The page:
broom; she hated cats. That decided the daughters;
they also hated cats, but they liked to oppose
their mother. So they insisted on keeping
There was much wrangling, but the daughters
were too much for Dame Betsy; the beautiful
cat was allowed to remain on the hearth, and the
remnant of the stew was set down there for her.
But, to every one's amazement, she refused to
touch it. She sat purring, with her little silvery
paws folded, her plumy tail swept gracefully
around her, and quite ignored the stew.
"I will take it up and give it to the pig," said
"No, no!" cried the daughters; "leave it, and
perhaps she will eat it by-and-by."
So the stew was left upon the hearth. In the
excitement Dorothy had stopped spinning, and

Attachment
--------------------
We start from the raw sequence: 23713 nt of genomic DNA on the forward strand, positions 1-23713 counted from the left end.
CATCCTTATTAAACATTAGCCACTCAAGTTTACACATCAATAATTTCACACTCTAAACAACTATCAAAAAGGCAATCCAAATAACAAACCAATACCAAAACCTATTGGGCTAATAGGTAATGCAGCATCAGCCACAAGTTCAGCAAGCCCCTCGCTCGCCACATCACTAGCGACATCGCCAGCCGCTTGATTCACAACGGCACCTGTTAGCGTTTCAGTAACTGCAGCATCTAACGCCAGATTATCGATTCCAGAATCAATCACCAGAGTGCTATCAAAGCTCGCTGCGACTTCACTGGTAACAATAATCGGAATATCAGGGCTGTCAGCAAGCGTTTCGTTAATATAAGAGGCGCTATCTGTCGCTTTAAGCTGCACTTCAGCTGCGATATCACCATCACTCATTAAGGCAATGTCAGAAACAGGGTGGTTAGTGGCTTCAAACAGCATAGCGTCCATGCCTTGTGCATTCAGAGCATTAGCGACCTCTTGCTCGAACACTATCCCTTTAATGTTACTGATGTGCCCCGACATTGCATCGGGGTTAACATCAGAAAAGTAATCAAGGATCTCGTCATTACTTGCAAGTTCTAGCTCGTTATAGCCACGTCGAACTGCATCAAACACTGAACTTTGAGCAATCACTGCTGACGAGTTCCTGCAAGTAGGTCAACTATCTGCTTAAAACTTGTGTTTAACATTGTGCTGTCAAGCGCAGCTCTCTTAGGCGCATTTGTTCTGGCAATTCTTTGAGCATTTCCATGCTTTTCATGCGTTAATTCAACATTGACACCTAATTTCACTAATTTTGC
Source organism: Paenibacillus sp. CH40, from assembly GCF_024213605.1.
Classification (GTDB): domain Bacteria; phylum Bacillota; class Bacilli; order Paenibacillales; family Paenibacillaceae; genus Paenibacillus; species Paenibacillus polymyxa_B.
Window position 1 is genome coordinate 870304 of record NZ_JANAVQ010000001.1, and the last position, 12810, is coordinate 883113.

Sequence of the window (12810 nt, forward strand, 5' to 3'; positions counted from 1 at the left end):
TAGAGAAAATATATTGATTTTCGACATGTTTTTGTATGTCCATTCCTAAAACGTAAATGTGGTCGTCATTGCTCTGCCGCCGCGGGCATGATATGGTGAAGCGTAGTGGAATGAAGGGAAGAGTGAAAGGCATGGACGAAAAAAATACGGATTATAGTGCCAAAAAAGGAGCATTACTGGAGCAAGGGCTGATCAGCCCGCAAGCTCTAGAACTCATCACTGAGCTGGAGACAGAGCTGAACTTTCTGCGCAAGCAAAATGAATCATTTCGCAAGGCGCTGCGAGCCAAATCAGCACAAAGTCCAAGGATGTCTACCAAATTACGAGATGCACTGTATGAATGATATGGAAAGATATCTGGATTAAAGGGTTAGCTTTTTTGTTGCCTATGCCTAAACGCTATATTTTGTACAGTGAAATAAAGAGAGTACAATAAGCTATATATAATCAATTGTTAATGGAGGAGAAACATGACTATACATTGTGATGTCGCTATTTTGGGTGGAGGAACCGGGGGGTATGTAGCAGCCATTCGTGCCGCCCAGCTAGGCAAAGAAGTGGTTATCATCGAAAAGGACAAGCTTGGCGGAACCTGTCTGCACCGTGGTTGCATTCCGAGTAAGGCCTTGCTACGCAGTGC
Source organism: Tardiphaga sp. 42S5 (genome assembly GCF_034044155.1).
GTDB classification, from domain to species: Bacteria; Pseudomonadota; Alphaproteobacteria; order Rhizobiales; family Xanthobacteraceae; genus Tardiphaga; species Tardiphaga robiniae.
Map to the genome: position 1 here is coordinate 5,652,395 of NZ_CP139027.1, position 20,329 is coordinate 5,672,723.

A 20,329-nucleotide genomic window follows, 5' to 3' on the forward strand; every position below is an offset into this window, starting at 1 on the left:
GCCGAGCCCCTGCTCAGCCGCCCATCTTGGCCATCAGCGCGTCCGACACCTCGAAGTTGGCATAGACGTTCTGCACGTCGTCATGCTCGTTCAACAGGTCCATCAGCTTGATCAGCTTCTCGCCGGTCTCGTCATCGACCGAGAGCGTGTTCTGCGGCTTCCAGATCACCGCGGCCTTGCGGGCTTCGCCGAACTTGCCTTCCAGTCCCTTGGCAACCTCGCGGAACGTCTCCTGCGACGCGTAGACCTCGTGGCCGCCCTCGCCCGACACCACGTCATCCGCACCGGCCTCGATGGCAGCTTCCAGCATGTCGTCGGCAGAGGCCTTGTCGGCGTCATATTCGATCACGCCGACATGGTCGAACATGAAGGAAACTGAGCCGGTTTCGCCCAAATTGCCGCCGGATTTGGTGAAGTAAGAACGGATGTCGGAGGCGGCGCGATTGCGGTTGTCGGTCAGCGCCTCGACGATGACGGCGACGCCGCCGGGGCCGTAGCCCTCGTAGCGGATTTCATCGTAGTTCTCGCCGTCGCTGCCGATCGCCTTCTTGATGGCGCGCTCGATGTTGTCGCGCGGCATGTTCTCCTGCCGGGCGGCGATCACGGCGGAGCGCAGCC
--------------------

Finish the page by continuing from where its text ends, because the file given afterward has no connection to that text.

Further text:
nobody had observed it. Suddenly Dame Betsy
noticed that the wheel was silent.
"Why are you not spinning, miss?" she asked,
sharply. "Are you stopping work to look at a
But Dorothy made no reply; she paid no attention
whatever: she continued to stare at the
cat; she was quite pale, and her blue eyes were
very large. And no wonder, for she saw, instead
of a cat, a beautiful little princess, with eyes like
stars, in a trailing robe of gray velvet covered
with silver embroidery, and instead of a purr she
heard a softly-hummed song. Dame Betsy seized
Dorothy by the arm.
"To your work!" she cried.
And Dorothy began to spin; but she was trembling
from head to foot, and every now and then
she glanced at the princess on the hearth.
The daughters, in their best gowns, sat with
their mother around the hearth until nine o'clock;
then Dorothy was ordered to leave her wheel, the